Thursday, August 02, 2007

The Weird Notions of the Daily Nation

Today's Daily Nation editorial should give us all some pause for thought, but not for the reasons the Nation editors would like. For the newspaper actually seems to equate democracy with freedom from the constraints of law. It treats our statutes as something of an inconvenience, to be disregarded whenever expediency demands, in the rush to avail ourselves of the right to protest. The editorial states:
"It is often said that nobody has the right to hold processions without permission. That is usually just an excuse to block, for political reasons, the exercise of free expression. Every other day, all manner of groups hold processions without hindrance. The only time police interference would be justified is when such groups present threats to law and order."
This is what the relevant law (Public Order Act, Chapter 56, Section 5) has to say:
5.(1) No person shall hold a public meeting or a public procession except in accordance with the provisions of this section.

(2) Any person intending to convene a public meeting or a public procession shall notify the regulating officer of such intent at least three days but not more than fourteen days before the proposed date of the public meeting or procession.

. . . . . . . .

(8) The regulating officer or any police officer of or above the of inspector may stop or prevent the holding of-

(a) any public meeting or public procession held contrary to the provisions of sub-sections (2) or (6);
Clearly, the police do have every right to stop the proposed marches if the organisers fail to provide notice of the intended demonstrations. Furthermore, it is a nullity to argue, as the editorial does, that the police should have done nothing because the protesters were voicing "a very genuine public concern — a proposed send-off package by MPs". The Penal Code, Chapter 63, Section 9 has this to say concerning intentions and motives:
9.(1) Subject to the express provisions of this Code relating to negligent acts and omissions, a person is not criminally responsible for an act or omission which occurs independently of the exercise of his will, or for an event which occurs by accident.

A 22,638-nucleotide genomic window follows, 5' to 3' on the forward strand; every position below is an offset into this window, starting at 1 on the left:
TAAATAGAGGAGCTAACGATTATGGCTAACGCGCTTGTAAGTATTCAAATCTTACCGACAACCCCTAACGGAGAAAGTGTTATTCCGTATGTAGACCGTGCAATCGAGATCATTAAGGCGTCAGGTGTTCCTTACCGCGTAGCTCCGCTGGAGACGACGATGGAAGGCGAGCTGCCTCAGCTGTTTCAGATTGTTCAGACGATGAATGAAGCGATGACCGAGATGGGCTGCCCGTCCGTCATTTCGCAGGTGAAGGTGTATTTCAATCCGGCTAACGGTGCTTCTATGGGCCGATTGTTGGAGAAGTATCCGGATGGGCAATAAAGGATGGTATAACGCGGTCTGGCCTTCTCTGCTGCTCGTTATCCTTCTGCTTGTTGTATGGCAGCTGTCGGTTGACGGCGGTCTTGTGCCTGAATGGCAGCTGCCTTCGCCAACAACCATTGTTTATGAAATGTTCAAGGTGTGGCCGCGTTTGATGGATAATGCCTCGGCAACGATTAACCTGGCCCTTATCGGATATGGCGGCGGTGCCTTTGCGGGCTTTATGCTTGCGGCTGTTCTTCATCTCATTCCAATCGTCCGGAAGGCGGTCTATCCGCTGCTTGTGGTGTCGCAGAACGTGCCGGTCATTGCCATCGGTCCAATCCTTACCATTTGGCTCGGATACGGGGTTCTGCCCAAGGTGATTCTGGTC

(2) Unless the intention to cause a particular result is expressly declared to be an element of the offence constituted, in whole or part, by an act or omission, the result intended to be caused by an act or omission is immaterial.

(3) Unless otherwise expressly declared, the motive by which a person is induced to do or omit to do an act, or to form an intention, is immaterial so far as regards criminal responsibility.
So it matters not that the organisers sought to do good. That does not absolve them of their legal obligations.

Now, while it is perfectly clear that the police had every right to stop the demonstration, the arrest of the organisers is another matter entirely. The Police Act, Chapter 84, Section 16 says:
16.(1) It shall be the duty of the Force to regulate and control traffic and to keep order on and prevent obstructions in public places, and to prevent unnecessary obstruction on the occasions of assemblies, meetings and processions on public roads and streets, or in the neighbourhood of places of worship during the time of worship therein.

(2) Any person who disobeys any lawful order given by any police officer acting under subsection (1) shall be guilty of an offence, and may be arrested without a warrant unless he gives his name and address and satisfies the police officer that he will duly answer any summons or other proceedings which may be taken against him.

It seems obvious that the 5 activists would have easily been able to fulfil the conditions set out in sub-section (2) above and therefore their arrest was totally unnecessary. In this, and in unleashing violence on a largely peaceful though illegal gathering, the police over-reacted. In that sense I do agree with the Nation's call for the police to apologise and "take action" against the concerned officers. I only wish that the newspaper was as vocal in calling for the punishment of the other lawbreakers in this sorry tale.

No comments: